George Raffield

The Story of George Raffield

George Raffield, a young, slender officer with an ambitious plan, had an idea. He wanted to become an undercover agent in order to combat drug use at his local high school.

His death shocked the town and spurred on a campaign for more drug awareness education.

Early Life and Education

Early life and education of a child is heavily influenced by many factors, such as parent-child relationships, the social environment in which the family resides, and even the health of its parents. The quality of early childhood care and education that children receive can have an immense effect on their long-term development.

In the United States, Early Childhood Education and Care (ECEC) have emerged out of various historical streams such as social welfare, child protection, and development programs to meet young children’s educational, social, and cultural needs. ECEC services are provided by both public and private sectors at varying levels of quality.

In addition to government agencies, a variety of private advocacy, think tanks, research, outreach, university, foundation and public policy institutions play a role in shaping ECEC policies. These entities collaborate with governments at all levels – federal, state and local – through conferences, public hearings and throughout legislative and budgeting processes.

Professional Career

George Raffield was a college graduate and veteran of the United States Navy who was hired by Midlothian Police Department as an undercover narcotics officer.

After one month of training in Dallas, he was assigned to work at a local high school as a drug-buying agent. Looking youthful and full of energy for the job, his enthusiasm was infectious.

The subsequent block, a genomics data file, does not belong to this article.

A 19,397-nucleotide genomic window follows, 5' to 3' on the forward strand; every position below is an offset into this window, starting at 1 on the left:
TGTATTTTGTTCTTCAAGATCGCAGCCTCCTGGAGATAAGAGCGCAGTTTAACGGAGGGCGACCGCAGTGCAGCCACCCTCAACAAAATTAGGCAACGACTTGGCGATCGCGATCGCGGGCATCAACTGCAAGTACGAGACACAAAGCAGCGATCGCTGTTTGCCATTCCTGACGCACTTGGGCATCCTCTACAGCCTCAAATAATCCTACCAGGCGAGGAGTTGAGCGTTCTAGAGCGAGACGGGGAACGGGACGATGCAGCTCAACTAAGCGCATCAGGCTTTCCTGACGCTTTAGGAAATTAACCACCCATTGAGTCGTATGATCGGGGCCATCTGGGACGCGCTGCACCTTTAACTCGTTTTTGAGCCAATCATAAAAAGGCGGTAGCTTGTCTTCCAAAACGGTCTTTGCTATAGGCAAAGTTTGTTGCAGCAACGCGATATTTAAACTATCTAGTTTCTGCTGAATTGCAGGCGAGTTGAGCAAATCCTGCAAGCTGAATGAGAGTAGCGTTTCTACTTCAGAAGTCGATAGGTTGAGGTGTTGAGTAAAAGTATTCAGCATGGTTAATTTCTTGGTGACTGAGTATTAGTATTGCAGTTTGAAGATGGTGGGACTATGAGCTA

After several weeks into the task, suspicions began to mount that Raffield may be involved with illegal drugs. A teenager named Greg Knighten – son of a Dallas policeman and other witnesses – and others suspected this was the case.

At one of the drug purchases, a Midlothian High student stood Raffield up. When Raffield challenged the man, the man slapped him and accused him of being an addict.

Achievements and Honors

George Raffield joined the Midlothian Police Department with a mission: to rid the city of drugs.

Undercover cops posed as high school students to gather intelligence on who sold drugs and who supplied them.

He also gained the trust of a local teenager named Greg Knighten, who became his best friend. They frequently met at the home of 23-year-old Cynthia Fedrick – known for being an addict and popular hangout spot for teenagers.

As he prepared to leave the home, one of the boys shot him in the back of the head and instantly killed him.

Personal Life

George Raffield strived to make a difference in the world during his brief life. He believed that police officers could make an impact on society and strived to make that happen.

The 21-year-old patrolman had served undercover for the Midlothian Police Department as a narcotics officer, assigned to investigate drug activities at a local high school.

Raffield had to check in regularly with his supervisor, Chief Roy Vaughn. When Raffield failed to do so, police searched for him.

Net Worth

George Raffield was raised in a poor family and struggled with drugs as a teenager. But he was determined to escape their influence by becoming a police officer.

After graduating from a junior college, Raffield was hired as an undercover police officer by the Midlothian Police Department. He donned his stepfather’s last name of Moore and shaved off his mustache in order to assume this new title.

He worked undercover at Midlothian High School for one month before driving two students to Dallas to buy drugs. Richard Goeglein, 17, had recently relocated from Williams, Arizona with his friend Christopher Knighten (nicknamed Sparky).

On November 18, 1984, two students named Knighten and Greg shot Patrolman George Raffield while he made a drug buy in a wooded area off FM875. He was instantly fatally shot in the back of the head.

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